Aluminum leading edges are more resilient when they get a layer of thin cotton batting applied before covering. The little bit of give in the cotton helps prevent dents and the puffiness of it fills in any small dents that do find their way in. Obviously this is for a Cub or something, not a racer or anything that lives out on the edges of the envelope.
You're right, of course, I think we have discussed before that the Ercoupe leading edge does provide more an aerodynamic fairing. That last point is what I was getting at when I mentioned thermal expansion but I should have included any unintended consequences of changing the material.

If you use a composite, the decision is needed on if it is just aerodynamic or structural. It’s probably the only substitute over aluminum or ply.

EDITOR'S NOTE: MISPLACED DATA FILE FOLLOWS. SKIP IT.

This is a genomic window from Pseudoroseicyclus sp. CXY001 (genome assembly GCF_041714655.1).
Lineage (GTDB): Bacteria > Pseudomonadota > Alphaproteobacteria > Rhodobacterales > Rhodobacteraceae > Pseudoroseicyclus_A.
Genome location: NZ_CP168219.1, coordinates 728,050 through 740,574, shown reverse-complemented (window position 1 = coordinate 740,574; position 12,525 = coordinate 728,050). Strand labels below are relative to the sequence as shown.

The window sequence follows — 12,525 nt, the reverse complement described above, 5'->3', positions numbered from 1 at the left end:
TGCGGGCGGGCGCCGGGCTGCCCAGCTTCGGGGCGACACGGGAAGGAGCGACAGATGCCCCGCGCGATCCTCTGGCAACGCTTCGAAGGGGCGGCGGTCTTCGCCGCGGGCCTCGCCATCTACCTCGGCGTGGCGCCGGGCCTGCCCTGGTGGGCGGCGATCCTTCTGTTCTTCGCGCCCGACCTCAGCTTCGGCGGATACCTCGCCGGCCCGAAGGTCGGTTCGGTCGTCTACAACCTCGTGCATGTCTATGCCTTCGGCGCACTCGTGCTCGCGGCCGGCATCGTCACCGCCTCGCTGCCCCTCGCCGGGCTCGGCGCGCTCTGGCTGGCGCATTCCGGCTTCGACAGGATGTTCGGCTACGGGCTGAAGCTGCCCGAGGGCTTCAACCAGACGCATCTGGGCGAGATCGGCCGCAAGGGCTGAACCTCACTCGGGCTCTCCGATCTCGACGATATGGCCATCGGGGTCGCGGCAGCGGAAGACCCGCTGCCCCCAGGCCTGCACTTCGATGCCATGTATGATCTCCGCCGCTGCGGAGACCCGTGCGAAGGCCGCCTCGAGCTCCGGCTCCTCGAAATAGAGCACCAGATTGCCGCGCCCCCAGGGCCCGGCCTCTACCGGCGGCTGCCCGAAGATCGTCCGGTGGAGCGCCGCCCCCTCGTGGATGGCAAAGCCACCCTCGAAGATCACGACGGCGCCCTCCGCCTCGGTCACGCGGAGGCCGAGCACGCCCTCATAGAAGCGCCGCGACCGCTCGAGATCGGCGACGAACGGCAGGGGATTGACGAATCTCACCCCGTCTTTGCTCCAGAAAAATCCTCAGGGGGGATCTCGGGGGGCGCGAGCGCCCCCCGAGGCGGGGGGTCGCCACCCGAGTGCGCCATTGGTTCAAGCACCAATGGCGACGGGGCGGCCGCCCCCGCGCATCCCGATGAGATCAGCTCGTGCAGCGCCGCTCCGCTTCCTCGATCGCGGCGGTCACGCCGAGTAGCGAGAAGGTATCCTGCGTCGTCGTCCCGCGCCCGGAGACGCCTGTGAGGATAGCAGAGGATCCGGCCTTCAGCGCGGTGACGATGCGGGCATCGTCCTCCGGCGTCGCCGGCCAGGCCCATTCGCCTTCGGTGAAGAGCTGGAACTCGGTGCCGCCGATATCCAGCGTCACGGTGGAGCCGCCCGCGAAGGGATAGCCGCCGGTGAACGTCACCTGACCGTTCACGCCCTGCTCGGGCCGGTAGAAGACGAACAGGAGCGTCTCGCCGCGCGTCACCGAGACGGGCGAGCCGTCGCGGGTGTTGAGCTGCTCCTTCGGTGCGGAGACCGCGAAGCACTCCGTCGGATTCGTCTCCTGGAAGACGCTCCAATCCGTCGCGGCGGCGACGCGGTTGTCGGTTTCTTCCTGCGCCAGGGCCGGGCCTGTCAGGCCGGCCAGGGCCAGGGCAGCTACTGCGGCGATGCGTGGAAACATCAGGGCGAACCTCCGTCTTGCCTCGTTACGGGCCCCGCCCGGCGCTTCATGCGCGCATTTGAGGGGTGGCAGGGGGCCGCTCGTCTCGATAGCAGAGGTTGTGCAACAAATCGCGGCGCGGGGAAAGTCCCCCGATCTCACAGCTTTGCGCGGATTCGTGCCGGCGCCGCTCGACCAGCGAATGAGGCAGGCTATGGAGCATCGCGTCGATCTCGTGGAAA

The Ercoupe open D is structural, just not as ridged as a full D. Ply subbed for aluminum on a wood wing gets a free boost in rigidity. If you sub with a composite or anything else, you have to match the character you want or when the wing flexes or it will pop free or break something that has never broken built normal.
 

BBerson

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the leading edge wrap is there primarily for aerodynamics.
I think it is strictly for looks. The aerodynamics are not much different from fabric alone unless you seek laminar flow and that requires rigid skin. I would like a light plastic skin for looks that doesn't dent. Plastic weighs about half of aluminum so could replace .016" aluminum with .032" plastic for the same weight. May only need .020" or even .010" plastic and reduce weight. I don't know yet. Might need to heat mold the plastic to prevent springback bulge.
 

mcrae0104